Nelson Mandela prepares to address a rally just a few days after he was released from prison, in February 1990.
Nadia Bilchik attends an event with Nelson Mandela.
Nadia Bilchik attends an event with Nelson Mandela.
Jubilant residents of Soweto wait to hear newly freed Nelson Mandela speak at Orlando stadium February 12,1990. I\n
Jubilant residents of Soweto wait to hear newly freed Nelson Mandela speak at Orlando stadium February 12,1990. I

The Soweto riots happened on June 16, 1976. Police shot into huge crowds of schoolchildren of all ages protesting a directive they could not be taught in their own language. Hundreds of people were killed; the cruelty and brutality of the government's reaction was met with rioting that spread to other townships. It was the beginning of the end of colonial, racist South Africa. The shooting death of 13-year-old Hector Peterson galvanized the world. Yet we knew little about it, even though Soweto was less than 20 miles away.

In high school, history teacher Mr. Lowry, who had been arrested several times for anti-apartheid activism, insisted we wear black armbands every June 16th. We complied. But it was only in April 1994, in my late 20s and standing for hours in a long line of black and white South Africans to vote in the country's first democratic election, that I came close to truly understanding the unforgivable nature of apartheid.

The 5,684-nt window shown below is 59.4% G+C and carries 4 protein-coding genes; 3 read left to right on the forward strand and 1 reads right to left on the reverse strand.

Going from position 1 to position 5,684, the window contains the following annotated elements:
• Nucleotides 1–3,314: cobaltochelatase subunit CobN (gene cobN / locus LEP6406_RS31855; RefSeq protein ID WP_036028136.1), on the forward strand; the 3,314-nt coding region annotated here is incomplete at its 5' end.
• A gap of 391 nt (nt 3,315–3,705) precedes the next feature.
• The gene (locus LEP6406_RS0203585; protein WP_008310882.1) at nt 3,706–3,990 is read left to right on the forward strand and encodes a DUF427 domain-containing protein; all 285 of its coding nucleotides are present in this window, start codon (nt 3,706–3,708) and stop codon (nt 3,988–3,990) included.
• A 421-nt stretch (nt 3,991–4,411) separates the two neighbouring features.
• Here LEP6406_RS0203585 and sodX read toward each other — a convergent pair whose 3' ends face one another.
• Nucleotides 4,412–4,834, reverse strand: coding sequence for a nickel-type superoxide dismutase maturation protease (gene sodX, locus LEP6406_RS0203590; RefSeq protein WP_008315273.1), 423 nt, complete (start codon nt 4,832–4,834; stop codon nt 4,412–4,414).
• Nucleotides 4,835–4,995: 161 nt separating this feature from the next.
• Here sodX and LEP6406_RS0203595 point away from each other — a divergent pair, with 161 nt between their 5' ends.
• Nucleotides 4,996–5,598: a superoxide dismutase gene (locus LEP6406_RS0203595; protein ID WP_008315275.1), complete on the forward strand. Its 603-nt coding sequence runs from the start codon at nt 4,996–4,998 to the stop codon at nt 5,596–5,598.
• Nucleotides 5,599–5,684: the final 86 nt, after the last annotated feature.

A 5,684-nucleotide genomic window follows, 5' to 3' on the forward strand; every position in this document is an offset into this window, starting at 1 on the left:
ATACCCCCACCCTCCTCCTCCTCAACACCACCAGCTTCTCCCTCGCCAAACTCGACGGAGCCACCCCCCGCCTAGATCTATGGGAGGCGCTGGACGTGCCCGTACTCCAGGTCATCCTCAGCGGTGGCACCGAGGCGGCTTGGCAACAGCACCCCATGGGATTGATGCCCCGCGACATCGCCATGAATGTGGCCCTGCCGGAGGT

Next to me was a dignified 75-year-old man who had taken two buses and walked 10 miles to the voting station to vote for the first time in his life. On my other side was Salaminah, the lady who was helping raise my children, and who had become an integral part of our lives. Only now, at the age of 55, was she considered a real citizen in the place where she and her ancestors had lived for hundreds of years.

We whites had lived in a place that denied people their basic human rights. Why had it taken so long to change this inhumane system? How had we allowed it? I stood in that line experiencing a mixture of jubilation and guilt. Had I really lived for 29 years in a country that had denied the majority of its people the right to vote?

It was also a time to truly appreciate the enormous sacrifice and achievement of Nelson Mandela and his comrades.

Mandela's release from prison in February 1990 had been both a highly anticipated and enormously feared event. Many members of the white South African minority were terrified of the kind of displacement and retribution that has historically followed revolutions and major changes in government. So you can imagine everyone's relief when, rather than calling for a revolution, Mandela instead preached reconciliation, and spoke of a Rainbow Nation and the importance of Ubuntu -- we are human through the humanity of others. It was then that the brilliance of Mandela as a peacemaker, a politician and a statesman emerged.